April 7, 2022
SEOUL – South Korean government says the omicron wave is in retreat here, and that a return to normal life is on the horizon.
“The weekly average deaths are falling, and this declining trend is expected to continue,” Ministry of Health and Welfare spokesperson Son Young-rae said at a briefing Wednesday.
He said the number of patients in critical care have also fallen from a peak in late March, with 60 percent of beds at ICUs hospitals across the country filled. The ICU occupancy rates hovered 70 and 90 percent in the past month.
“With omicron in retreat, social distancing could be further eased,” he said.
The ministry on Wednesday reported 371 people with COVID-19 died in the 24 hours, 91 percent of whom were in their 60s or older. The seven-day average number of new deaths was 311 as of Tuesday, down from 346 the week prior.
According to the ministry, out of all deaths aged 12 and above confirmed between Jan. 30 and March 26, around 42 percent were in people who were unvaccinated or incompletely vaccinated, meaning they had only received the first of two-dose vaccine series. As of Wednesday midnight, 94 percent of Koreans 12 years of age and older have been fully vaccinated.
The strain on crematoriums, morgues and funeral services from the rise in deaths has eased over the last four weeks, the ministry said. As a result of the ministry order for extra shifts, nationwide capacity has increased to be able to run 1,764 cremations per day as of Monday, up from 1,044 a month ago.
On this day the ministry announced patients can break isolation for in-person medical services, in a series of efforts to “bring health care system back to non-crisis mode.” Self-isolating patients can see doctors and visit pharmacies in person. Last month, the ministry said isolation care was no longer necessary for patients with active cases at hospitals.
Monday marked the beginning of what may be the final two weeks of social distancing. Currently no more than 10 people can gather at a time, and restaurants and other high-risk places cannot stay open past midnight.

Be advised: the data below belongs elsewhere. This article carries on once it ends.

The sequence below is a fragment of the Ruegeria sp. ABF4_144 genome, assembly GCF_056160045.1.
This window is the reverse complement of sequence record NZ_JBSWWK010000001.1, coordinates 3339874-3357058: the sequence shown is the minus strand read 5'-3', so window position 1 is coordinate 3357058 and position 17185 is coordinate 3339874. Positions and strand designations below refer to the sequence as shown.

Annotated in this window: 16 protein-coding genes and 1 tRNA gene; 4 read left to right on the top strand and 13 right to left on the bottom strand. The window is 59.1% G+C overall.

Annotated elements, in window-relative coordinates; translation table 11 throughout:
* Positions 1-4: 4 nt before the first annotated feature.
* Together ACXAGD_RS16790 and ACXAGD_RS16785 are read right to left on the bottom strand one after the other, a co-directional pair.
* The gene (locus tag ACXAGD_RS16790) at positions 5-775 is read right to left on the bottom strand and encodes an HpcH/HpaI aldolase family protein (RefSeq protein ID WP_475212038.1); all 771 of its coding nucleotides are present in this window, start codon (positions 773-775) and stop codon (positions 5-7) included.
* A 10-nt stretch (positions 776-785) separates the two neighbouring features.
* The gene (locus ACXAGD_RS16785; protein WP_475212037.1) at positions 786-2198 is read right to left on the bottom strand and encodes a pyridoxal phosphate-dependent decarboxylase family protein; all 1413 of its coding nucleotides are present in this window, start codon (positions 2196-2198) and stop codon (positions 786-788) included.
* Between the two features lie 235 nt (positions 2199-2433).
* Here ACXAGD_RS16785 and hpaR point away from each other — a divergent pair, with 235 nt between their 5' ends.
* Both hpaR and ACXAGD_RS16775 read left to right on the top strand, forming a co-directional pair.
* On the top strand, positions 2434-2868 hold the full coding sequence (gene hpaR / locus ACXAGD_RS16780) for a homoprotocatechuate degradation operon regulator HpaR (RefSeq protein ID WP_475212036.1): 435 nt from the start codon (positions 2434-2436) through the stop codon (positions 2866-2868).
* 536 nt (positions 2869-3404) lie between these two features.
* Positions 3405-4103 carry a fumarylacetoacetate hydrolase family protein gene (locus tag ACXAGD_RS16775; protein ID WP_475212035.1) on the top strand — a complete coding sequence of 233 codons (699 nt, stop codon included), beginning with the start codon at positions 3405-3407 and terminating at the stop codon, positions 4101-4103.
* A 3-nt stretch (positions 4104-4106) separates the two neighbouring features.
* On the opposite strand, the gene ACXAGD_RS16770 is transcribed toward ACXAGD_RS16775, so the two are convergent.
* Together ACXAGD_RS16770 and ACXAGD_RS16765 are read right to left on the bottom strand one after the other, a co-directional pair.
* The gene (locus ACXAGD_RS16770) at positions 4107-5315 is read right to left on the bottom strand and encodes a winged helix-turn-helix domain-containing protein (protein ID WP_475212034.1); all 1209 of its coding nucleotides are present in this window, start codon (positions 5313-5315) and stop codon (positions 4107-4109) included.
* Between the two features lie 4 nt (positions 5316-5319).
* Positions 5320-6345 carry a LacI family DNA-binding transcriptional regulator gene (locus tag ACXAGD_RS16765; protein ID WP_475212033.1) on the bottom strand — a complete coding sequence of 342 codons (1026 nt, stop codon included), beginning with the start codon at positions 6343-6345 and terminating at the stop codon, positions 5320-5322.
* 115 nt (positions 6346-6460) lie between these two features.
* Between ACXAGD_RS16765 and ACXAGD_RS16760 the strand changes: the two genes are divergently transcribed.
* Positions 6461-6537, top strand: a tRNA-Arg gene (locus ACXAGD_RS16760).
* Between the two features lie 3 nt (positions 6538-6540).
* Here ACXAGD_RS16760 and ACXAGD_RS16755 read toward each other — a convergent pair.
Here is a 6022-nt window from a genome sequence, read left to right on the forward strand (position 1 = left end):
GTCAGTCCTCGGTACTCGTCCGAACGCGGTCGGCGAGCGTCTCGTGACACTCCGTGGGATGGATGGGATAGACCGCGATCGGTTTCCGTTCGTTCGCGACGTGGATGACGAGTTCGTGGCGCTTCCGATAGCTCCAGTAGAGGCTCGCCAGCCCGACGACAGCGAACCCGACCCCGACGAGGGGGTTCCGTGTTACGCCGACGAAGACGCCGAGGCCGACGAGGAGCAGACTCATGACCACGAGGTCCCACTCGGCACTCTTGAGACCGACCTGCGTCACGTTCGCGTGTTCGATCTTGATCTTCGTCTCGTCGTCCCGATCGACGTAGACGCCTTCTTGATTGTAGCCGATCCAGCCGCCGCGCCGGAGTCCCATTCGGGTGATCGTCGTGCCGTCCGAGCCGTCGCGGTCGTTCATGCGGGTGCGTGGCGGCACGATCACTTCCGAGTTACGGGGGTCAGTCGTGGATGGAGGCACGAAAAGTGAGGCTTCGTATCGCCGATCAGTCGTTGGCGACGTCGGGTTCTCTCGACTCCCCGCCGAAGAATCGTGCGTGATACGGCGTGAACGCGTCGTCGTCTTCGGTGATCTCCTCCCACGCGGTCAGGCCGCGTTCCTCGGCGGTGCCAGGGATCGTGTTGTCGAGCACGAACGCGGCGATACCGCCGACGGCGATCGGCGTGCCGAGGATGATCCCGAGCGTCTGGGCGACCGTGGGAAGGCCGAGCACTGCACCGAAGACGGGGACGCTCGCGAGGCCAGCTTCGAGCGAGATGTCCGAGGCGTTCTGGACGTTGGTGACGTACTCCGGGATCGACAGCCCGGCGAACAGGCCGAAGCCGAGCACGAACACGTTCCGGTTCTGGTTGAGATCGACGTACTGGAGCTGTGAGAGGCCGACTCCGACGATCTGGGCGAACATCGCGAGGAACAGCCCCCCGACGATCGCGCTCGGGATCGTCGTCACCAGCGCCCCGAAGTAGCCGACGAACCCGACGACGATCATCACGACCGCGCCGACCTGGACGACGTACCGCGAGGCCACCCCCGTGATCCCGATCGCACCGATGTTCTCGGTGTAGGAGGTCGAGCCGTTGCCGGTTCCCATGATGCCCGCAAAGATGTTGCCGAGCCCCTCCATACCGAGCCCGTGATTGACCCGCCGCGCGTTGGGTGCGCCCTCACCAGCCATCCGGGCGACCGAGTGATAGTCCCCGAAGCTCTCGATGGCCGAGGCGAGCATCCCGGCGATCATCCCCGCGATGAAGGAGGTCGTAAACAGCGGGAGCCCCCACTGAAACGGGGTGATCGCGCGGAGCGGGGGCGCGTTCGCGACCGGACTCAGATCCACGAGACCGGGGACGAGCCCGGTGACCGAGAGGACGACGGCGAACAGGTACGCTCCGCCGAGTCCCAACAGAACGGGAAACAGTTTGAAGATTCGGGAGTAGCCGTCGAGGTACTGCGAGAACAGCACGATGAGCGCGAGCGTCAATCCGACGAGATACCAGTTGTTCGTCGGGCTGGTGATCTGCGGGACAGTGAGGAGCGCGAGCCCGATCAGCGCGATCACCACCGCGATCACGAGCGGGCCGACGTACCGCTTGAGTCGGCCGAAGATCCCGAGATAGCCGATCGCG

At the end of the two-week period on April 17, social distancing will likely be no more, said Prime Minister Kim Boo-kyum, who heads the government’s COVID-19 response headquarters. “The peak of the omicron wave is now past, 11 weeks since the new variant became dominant here,” he said during a meeting last week.
The omicron wave has been cited as Korea’s way out of the pandemic and toward an endemic phase.
President Moon Jae-in told a Cabinet meeting on Tuesday, “Hopes are high that Korea can embark on a return to normalcy as the omicron wave is ending.”
He went on, “All eyes are on Korea on the international stage, as we are believed to lead the world in turning COVID-19 into an endemic level of a disease. Our strategy of returning to normal life is being closely watched.”
The president lauded Korea’s response to the omicron wave as having “successfully protecting people from the disease.” “As omicron was spreading we were able to keep hospitalization and death rates relatively low compared to other countries,” he said.
The prime minister also said Friday that as omicron dies down, Korea could be the “first country in the world to achieve COVID-19 endemicity.”
The ministry spokesperson explained Wednesday that public health experts did not agree on what was meant by endemic, and that its definition varied.
“But the judgment is that keeping social distancing and causing damage to the public and economy is no longer efficient,” he said. “The current outbreak situation is manageable within the capacities of our hospitals.”
Korea has shed its earlier pandemic control efforts over omicron. In January as delta started to give way, the country made a shift to what has been called an omicron response plan that heralded the end of contact tracing and free testing. Quarantine and isolation requirements were also minimized.
Since Jan. 26 when omicron’s share of new cases crossed 50 percent, Korea has logged more than 13 million cases and 11,445 deaths. The 11,445 deaths counted over the omicron wave make up 64 percent of all 17,662 known COVID-19 deaths since the start of the pandemic.